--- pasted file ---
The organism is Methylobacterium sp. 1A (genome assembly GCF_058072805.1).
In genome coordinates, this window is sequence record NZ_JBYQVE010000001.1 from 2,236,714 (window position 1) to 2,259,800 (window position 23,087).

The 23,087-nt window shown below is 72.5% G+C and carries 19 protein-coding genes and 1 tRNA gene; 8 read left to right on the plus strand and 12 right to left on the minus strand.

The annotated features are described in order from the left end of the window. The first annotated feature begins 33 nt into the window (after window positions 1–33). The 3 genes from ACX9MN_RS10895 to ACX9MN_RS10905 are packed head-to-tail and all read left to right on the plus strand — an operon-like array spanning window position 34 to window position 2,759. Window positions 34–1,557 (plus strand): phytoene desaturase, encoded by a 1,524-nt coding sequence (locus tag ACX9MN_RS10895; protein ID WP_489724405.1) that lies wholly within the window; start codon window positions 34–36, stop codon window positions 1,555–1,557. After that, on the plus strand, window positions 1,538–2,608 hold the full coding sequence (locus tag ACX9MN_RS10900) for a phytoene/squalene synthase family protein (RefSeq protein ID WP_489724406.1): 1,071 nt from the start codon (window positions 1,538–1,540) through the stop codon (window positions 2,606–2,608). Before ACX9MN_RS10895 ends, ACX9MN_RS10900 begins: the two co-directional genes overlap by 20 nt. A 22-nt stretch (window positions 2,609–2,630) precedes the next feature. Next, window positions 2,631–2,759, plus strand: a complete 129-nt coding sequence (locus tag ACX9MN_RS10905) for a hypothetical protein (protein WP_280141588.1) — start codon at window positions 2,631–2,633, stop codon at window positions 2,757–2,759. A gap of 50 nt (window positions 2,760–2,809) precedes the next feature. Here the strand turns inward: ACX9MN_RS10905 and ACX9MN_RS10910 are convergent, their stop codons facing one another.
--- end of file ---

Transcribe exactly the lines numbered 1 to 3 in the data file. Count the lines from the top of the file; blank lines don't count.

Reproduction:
The organism is Methylobacterium sp. 1A (genome assembly GCF_058072805.1).
In genome coordinates, this window is sequence record NZ_JBYQVE010000001.1 from 2,236,714 (window position 1) to 2,259,800 (window position 23,087).

The 23,087-nt window shown below is 72.5% G+C and carries 19 protein-coding genes and 1 tRNA gene; 8 read left to right on the plus strand and 12 right to left on the minus strand.